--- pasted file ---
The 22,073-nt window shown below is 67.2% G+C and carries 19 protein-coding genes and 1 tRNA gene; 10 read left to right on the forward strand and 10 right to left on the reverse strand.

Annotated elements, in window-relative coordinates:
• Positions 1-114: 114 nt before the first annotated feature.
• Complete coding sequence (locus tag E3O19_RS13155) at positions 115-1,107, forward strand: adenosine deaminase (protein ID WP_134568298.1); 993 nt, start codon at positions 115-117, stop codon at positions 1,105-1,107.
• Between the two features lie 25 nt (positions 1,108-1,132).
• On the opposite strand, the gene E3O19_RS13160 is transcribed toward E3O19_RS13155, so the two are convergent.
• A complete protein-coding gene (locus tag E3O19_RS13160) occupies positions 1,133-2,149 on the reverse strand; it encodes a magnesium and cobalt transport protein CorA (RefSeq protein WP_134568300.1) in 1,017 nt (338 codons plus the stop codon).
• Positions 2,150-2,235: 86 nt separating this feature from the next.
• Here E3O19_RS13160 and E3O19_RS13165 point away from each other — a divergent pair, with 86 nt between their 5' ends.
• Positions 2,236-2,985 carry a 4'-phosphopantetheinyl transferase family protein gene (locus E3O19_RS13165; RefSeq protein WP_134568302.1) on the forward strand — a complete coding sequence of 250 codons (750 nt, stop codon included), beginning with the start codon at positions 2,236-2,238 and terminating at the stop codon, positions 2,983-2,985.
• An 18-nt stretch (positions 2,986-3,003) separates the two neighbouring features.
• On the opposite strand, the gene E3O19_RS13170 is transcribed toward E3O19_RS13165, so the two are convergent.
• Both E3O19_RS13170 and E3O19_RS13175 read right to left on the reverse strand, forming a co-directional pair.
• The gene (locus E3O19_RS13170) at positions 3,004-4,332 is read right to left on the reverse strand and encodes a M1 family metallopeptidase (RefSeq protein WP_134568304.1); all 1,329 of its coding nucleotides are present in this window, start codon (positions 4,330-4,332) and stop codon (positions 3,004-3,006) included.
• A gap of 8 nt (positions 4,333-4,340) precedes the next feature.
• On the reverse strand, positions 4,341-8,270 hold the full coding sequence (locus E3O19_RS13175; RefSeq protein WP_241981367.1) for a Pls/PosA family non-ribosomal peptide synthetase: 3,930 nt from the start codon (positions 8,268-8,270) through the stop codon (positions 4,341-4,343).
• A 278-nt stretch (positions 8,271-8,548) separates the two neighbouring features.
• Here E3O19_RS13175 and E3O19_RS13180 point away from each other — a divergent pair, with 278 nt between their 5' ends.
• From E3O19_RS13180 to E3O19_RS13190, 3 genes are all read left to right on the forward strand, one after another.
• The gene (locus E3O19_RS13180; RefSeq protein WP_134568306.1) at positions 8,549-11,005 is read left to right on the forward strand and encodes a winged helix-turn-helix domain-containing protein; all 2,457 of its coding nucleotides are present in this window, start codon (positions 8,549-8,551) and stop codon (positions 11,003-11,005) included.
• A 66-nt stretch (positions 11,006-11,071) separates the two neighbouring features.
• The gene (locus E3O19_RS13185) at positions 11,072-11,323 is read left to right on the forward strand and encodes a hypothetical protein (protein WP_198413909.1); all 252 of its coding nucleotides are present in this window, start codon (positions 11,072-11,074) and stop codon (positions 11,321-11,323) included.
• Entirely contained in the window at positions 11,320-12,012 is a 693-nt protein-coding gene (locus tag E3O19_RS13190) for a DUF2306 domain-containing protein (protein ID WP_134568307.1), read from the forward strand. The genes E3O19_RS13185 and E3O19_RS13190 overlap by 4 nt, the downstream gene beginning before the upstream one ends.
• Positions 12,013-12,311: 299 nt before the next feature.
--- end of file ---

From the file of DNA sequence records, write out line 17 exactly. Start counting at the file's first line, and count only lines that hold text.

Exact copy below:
• A 278-nt stretch (positions 8,271-8,548) separates the two neighbouring features.